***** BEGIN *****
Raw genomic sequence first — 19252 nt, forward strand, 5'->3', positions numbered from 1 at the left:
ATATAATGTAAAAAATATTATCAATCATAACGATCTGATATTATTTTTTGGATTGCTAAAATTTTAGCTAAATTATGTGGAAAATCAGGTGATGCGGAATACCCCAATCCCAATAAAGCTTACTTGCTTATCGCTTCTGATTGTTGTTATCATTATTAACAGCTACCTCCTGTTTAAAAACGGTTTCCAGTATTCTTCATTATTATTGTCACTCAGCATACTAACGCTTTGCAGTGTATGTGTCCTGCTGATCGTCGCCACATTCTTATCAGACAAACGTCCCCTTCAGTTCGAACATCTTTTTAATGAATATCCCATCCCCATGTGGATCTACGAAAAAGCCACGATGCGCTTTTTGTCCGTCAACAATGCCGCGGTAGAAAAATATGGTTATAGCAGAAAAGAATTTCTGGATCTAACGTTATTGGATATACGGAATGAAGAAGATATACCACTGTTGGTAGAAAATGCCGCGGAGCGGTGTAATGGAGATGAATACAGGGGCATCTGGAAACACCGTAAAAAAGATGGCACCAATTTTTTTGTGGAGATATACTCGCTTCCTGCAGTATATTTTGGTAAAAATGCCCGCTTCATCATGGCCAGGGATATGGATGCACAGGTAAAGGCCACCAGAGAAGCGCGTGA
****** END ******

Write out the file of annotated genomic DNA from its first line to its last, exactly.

Raw genomic sequence first — 19252 nt, forward strand, 5'->3', positions numbered from 1 at the left:
ATATAATGTAAAAAATATTATCAATCATAACGATCTGATATTATTTTTTGGATTGCTAAAATTTTAGCTAAATTATGTGGAAAATCAGGTGATGCGGAATACCCCAATCCCAATAAAGCTTACTTGCTTATCGCTTCTGATTGTTGTTATCATTATTAACAGCTACCTCCTGTTTAAAAACGGTTTCCAGTATTCTTCATTATTATTGTCACTCAGCATACTAACGCTTTGCAGTGTATGTGTCCTGCTGATCGTCGCCACATTCTTATCAGACAAACGTCCCCTTCAGTTCGAACATCTTTTTAATGAATATCCCATCCCCATGTGGATCTACGAAAAAGCCACGATGCGCTTTTTGTCCGTCAACAATGCCGCGGTAGAAAAATATGGTTATAGCAGAAAAGAATTTCTGGATCTAACGTTATTGGATATACGGAATGAAGAAGATATACCACTGTTGGTAGAAAATGCCGCGGAGCGGTGTAATGGAGATGAATACAGGGGCATCTGGAAACACCGTAAAAAAGATGGCACCAATTTTTTTGTGGAGATATACTCGCTTCCTGCAGTATATTTTGGTAAAAATGCCCGCTTCATCATGGCCAGGGATATGGATGCACAGGTAAAGGCCACCAGAGAAGCGCGTGA